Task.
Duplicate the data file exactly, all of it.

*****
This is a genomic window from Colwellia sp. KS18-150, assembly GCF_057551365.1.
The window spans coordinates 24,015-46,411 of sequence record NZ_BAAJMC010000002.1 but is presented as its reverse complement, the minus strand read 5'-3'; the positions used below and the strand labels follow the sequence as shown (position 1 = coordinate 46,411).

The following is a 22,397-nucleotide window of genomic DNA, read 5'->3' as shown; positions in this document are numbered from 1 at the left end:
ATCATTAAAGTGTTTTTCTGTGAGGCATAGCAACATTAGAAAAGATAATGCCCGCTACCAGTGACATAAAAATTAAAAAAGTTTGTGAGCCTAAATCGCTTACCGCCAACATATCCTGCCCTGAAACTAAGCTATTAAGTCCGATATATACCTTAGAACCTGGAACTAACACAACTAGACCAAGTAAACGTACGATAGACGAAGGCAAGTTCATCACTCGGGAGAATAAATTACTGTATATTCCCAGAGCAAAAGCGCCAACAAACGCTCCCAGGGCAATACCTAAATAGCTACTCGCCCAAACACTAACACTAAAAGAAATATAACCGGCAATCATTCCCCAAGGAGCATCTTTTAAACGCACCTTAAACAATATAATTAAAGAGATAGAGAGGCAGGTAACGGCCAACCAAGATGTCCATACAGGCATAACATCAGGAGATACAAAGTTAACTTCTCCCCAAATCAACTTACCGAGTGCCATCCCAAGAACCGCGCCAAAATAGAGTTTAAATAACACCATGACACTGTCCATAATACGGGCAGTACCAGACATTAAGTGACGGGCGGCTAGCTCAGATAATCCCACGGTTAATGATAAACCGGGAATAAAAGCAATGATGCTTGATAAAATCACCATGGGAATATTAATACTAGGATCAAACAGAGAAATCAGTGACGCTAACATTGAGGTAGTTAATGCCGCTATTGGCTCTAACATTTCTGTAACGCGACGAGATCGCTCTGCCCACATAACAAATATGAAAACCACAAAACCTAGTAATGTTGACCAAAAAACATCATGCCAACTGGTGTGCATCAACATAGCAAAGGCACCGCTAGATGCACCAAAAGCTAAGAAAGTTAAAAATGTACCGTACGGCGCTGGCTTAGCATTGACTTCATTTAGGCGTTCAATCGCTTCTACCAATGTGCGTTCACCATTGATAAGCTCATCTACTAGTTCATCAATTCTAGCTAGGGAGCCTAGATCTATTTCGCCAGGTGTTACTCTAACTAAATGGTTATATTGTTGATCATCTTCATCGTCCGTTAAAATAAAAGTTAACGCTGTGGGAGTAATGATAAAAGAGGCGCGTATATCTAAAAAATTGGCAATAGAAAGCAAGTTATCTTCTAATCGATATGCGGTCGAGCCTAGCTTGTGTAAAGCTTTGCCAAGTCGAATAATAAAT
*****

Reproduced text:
This is a genomic window from Colwellia sp. KS18-150, assembly GCF_057551365.1.
The window spans coordinates 24,015-46,411 of sequence record NZ_BAAJMC010000002.1 but is presented as its reverse complement, the minus strand read 5'-3'; the positions used below and the strand labels follow the sequence as shown (position 1 = coordinate 46,411).

The following is a 22,397-nucleotide window of genomic DNA, read 5'->3' as shown; positions in this document are numbered from 1 at the left end:
ATCATTAAAGTGTTTTTCTGTGAGGCATAGCAACATTAGAAAAGATAATGCCCGCTACCAGTGACATAAAAATTAAAAAAGTTTGTGAGCCTAAATCGCTTACCGCCAACATATCCTGCCCTGAAACTAAGCTATTAAGTCCGATATATACCTTAGAACCTGGAACTAACACAACTAGACCAAGTAAACGTACGATAGACGAAGGCAAGTTCATCACTCGGGAGAATAAATTACTGTATATTCCCAGAGCAAAAGCGCCAACAAACGCTCCCAGGGCAATACCTAAATAGCTACTCGCCCAAACACTAACACTAAAAGAAATATAACCGGCAATCATTCCCCAAGGAGCATCTTTTAAACGCACCTTAAACAATATAATTAAAGAGATAGAGAGGCAGGTAACGGCCAACCAAGATGTCCATACAGGCATAACATCAGGAGATACAAAGTTAACTTCTCCCCAAATCAACTTACCGAGTGCCATCCCAAGAACCGCGCCAAAATAGAGTTTAAATAACACCATGACACTGTCCATAATACGGGCAGTACCAGACATTAAGTGACGGGCGGCTAGCTCAGATAATCCCACGGTTAATGATAAACCGGGAATAAAAGCAATGATGCTTGATAAAATCACCATGGGAATATTAATACTAGGATCAAACAGAGAAATCAGTGACGCTAACATTGAGGTAGTTAATGCCGCTATTGGCTCTAACATTTCTGTAACGCGACGAGATCGCTCTGCCCACATAACAAATATGAAAACCACAAAACCTAGTAATGTTGACCAAAAAACATCATGCCAACTGGTGTGCATCAACATAGCAAAGGCACCGCTAGATGCACCAAAAGCTAAGAAAGTTAAAAATGTACCGTACGGCGCTGGCTTAGCATTGACTTCATTTAGGCGTTCAATCGCTTCTACCAATGTGCGTTCACCATTGATAAGCTCATCTACTAGTTCATCAATTCTAGCTAGGGAGCCTAGATCTATTTCGCCAGGTGTTACTCTAACTAAATGGTTATATTGTTGATCATCTTCATCGTCCGTTAAAATAAAAGTTAACGCTGTGGGAGTAATGATAAAAGAGGCGCGTATATCTAAAAAATTGGCAATAGAAAGCAAGTTATCTTCTAATCGATATGCGGTCGAGCCTAGCTTGTGTAAAGCTTTGCCAAGTCGAATAATAAAT